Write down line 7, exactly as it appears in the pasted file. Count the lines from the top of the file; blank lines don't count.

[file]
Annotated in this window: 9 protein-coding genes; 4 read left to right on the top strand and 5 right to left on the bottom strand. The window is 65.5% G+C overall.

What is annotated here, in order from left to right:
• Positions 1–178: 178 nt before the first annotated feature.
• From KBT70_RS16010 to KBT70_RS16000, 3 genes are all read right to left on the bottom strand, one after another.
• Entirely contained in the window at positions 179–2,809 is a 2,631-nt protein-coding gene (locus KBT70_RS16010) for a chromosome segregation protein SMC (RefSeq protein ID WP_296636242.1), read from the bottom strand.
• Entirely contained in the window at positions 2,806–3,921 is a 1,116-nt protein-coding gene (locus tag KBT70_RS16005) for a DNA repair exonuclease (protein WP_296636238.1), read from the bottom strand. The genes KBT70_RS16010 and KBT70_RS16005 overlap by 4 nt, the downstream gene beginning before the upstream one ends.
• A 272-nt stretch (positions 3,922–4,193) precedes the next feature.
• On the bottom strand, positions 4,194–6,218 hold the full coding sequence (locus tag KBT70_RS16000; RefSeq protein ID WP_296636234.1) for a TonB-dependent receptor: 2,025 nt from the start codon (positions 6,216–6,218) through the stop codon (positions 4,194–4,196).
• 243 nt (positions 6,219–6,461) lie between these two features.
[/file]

• A 272-nt stretch (positions 3,922–4,193) precedes the next feature.